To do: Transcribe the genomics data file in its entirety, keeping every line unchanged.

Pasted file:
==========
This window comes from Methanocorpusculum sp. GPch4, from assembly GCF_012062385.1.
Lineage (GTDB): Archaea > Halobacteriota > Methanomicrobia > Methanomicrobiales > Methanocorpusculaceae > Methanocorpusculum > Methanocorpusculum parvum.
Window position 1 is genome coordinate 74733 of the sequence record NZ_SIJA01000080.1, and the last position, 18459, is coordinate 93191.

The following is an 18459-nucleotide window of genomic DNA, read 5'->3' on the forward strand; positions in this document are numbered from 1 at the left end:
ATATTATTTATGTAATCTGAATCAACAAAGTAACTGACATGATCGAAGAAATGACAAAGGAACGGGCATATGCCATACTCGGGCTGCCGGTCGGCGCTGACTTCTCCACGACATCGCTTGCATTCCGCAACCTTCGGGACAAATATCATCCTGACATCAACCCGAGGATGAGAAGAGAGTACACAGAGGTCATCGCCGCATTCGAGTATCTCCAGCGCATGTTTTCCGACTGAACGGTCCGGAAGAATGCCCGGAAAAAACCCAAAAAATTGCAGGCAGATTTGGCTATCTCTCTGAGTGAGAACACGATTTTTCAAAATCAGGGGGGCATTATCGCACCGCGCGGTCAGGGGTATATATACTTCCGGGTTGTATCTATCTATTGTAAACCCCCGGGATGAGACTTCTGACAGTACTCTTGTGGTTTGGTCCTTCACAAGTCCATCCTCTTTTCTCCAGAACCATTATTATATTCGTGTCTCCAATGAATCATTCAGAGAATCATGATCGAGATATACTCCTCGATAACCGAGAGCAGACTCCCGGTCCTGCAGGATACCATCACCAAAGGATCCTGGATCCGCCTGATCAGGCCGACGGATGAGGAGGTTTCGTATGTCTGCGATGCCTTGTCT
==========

This window comes from Methanocorpusculum sp. GPch4, from assembly GCF_012062385.1.
Lineage (GTDB): Archaea > Halobacteriota > Methanomicrobia > Methanomicrobiales > Methanocorpusculaceae > Methanocorpusculum > Methanocorpusculum parvum.
Window position 1 is genome coordinate 74733 of the sequence record NZ_SIJA01000080.1, and the last position, 18459, is coordinate 93191.

The following is an 18459-nucleotide window of genomic DNA, read 5'->3' on the forward strand; positions in this document are numbered from 1 at the left end:
ATATTATTTATGTAATCTGAATCAACAAAGTAACTGACATGATCGAAGAAATGACAAAGGAACGGGCATATGCCATACTCGGGCTGCCGGTCGGCGCTGACTTCTCCACGACATCGCTTGCATTCCGCAACCTTCGGGACAAATATCATCCTGACATCAACCCGAGGATGAGAAGAGAGTACACAGAGGTCATCGCCGCATTCGAGTATCTCCAGCGCATGTTTTCCGACTGAACGGTCCGGAAGAATGCCCGGAAAAAACCCAAAAAATTGCAGGCAGATTTGGCTATCTCTCTGAGTGAGAACACGATTTTTCAAAATCAGGGGGGCATTATCGCACCGCGCGGTCAGGGGTATATATACTTCCGGGTTGTATCTATCTATTGTAAACCCCCGGGATGAGACTTCTGACAGTACTCTTGTGGTTTGGTCCTTCACAAGTCCATCCTCTTTTCTCCAGAACCATTATTATATTCGTGTCTCCAATGAATCATTCAGAGAATCATGATCGAGATATACTCCTCGATAACCGAGAGCAGACTCCCGGTCCTGCAGGATACCATCACCAAAGGATCCTGGATCCGCCTGATCAGGCCGACGGATGAGGAGGTTTCGTATGTCTGCGATGCCTTGTCT